Swedish Academy’s Nordic 2023 Prize Awarded to Icelandic Writer Sjón

sjón iceland author

The Swedish Academy’s 2023 Nordic Prize is awarded to Icelandic author Sjón for his significant contributions to Nordic literature.

The award, to be presented April 12, carries with it a prize of 400,000 SEK [$39,000; €36,000].

Read More: Sjón Withdraws from Iceland Noir Festival

The Swedish Academy works for the promotion of the Swedish language and literature through awards that recognize authors, translators, critics, researchers, teachers, and librarians. The Academy also promotes Nordic and international literature more generally through such prizes.

Known for his poetic and surreal style, Sjón’s best-recognized works include MoonstoneCoDex 1962The Blue Fox, and From the Mouth of the Whale. He has previously been awarded the 2005 Nordic Council Literature Prize, the 2013 Icelandic Literary Prize, among others. His works have been translated into more than 30 languages.

Cinema-goers may also recognize his recent contributions to Lamb, a psychological folk horror film directed by Valdimar Jóhansson, and The Northman, a gritty historical drama directed by Robert Eggers. He is also known for his collaboration with other high-profile artists, including the song text for Björk in the Lars von Trier film, Dancer in the Dark.

Other recent recipients of the literary prize include Karl Ove Knausgård (Norway) in 2019, Rosa Liksom (Finland) in 2020, Eldrid Lunden (Norway) in 2021, and Naja Marie Aidt (Denmark) in 2022.

Read more about the Swedish Academy’s Nordic Prize here.

 

 

 

 

Sjón Withdraws from Literary Festival Due to PM’s Participation

Katrín Jakobs Svandís Svavars Áslaug Arna Sigurbjörns press conference

The Icelandic writer Sjón has announced his withdrawal from this year’s Iceland Noir Festival owing to the participation of Prime Minister Katrín Jakobsdóttir. Writing on Twitter yesterday, Sjón cited “the cruel treatment of asylum seekers” by Katrín’s cabinet.

The darkest time of the year

Iceland Noir is a literary festival held in Reykjavík celebrating “darkness in all its forms.” Founded in 2013 by authors Ragnar Jónasson and Yrsa Sigurðardóttir, Iceland Noir began as a celebration of crime fiction but has gradually evolved to welcome writers outside the genre while also including television and film screenings alongside panels.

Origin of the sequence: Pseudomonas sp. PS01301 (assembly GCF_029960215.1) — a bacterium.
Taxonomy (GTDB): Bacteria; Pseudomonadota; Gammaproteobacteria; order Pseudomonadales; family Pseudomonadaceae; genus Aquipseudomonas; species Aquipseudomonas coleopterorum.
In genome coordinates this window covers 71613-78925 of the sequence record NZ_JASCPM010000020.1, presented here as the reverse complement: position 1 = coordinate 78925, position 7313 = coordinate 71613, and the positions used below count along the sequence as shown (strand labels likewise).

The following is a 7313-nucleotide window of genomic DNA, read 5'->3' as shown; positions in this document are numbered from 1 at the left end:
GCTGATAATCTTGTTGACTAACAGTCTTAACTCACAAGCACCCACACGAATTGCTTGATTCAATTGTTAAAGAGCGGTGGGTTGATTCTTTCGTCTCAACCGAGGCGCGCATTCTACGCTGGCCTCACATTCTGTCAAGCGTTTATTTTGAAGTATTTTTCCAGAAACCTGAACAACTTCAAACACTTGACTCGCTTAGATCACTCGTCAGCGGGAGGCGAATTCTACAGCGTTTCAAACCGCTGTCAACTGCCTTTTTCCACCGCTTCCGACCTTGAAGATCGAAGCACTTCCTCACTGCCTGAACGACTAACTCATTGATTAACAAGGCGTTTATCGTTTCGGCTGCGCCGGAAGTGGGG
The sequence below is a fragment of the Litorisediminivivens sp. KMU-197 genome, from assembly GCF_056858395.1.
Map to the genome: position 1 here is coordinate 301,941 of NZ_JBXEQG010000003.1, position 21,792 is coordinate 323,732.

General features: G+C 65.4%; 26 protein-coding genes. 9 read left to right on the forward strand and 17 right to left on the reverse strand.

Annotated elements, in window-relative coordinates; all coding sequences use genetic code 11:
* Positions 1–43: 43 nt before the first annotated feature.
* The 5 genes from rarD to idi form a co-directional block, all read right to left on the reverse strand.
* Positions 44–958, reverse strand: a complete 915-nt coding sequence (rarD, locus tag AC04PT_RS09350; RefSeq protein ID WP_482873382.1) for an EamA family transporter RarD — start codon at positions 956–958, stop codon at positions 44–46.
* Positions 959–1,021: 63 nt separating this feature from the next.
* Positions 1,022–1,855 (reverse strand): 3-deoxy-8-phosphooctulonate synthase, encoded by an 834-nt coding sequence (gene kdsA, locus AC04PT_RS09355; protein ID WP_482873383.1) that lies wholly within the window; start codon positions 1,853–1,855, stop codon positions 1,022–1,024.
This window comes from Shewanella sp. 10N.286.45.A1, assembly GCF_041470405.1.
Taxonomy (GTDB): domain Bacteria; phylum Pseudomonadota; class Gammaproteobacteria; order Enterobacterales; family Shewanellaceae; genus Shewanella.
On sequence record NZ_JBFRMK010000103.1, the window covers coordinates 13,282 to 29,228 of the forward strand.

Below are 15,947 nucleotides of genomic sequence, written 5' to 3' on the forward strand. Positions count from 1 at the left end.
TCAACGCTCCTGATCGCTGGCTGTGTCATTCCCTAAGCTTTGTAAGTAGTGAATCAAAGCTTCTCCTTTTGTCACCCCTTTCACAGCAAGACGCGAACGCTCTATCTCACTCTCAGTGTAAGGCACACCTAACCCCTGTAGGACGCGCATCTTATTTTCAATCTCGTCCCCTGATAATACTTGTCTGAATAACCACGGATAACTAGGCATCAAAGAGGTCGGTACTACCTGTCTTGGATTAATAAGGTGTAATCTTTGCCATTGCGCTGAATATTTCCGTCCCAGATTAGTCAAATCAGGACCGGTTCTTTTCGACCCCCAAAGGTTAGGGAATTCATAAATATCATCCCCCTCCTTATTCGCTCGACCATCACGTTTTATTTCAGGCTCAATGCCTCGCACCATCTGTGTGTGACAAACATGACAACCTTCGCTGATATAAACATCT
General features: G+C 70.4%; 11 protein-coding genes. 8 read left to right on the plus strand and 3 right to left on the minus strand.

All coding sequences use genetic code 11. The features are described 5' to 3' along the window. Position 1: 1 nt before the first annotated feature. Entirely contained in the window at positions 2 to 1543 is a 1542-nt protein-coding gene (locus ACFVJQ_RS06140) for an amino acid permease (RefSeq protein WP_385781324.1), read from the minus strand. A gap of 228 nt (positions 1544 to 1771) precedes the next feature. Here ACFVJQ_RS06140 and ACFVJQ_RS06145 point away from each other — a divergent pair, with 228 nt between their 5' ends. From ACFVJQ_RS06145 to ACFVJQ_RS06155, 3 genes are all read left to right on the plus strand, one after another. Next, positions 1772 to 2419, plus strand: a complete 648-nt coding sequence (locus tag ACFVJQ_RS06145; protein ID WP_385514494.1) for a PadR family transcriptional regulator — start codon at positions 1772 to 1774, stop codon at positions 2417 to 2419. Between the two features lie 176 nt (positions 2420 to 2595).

This year’s festival will be held between November 16 and 19 and will be headlined by Bernardine Evaristo and Richard Osman alongside Prime Minister Katrín Jakobsdóttir. Other notable guests include First Lady of Iceland Eliza Reid, English novelist Mark Billingham – and Icelandic writer Sjón.

Yesterday, however, Sjón announced that he was withdrawing from the festival due to the participation of PM Katrín Jakobsdóttir:

Controversial expulsion of asylum seekers

Sjón’s announcement follows on the heels of fifteen asylum seekers being deported from Iceland. Among those deported was a disabled Iraqi, in Iceland with a family of five, whose lawyer has told the media that he is preparing a complaint to the European Court of Human Rights.

The treatment of the man inspired public outcry and a protest was held on Austurvöllur Square, in front of Parliament, at 5.15 PM yesterday. The protest was organised by No Borders Iceland and Solaris (an aid organisation providing assistance to asylum seekers and refugees in Iceland) and was “well attended” according to Vísir.

Katrín Jakobsdóttir spoke to Vísir in response to the public outcry yesterday, maintaining that it was “only natural for people to become upset” whenever force was applied in cases such as these:

“But what we must look into, in particular – and I think that I speak for everyone – is the treatment of the disabled person, who was among those asylum seekers who were deported. It’s extremely important that we take great pains when it comes to vulnerable groups of people and that we ensure that his rights were fully respected.”

Isavia, Iceland’s national airport and air navigation service provider, apologised for hindering the work of photojournalists during the deportations at Keflavík Airport.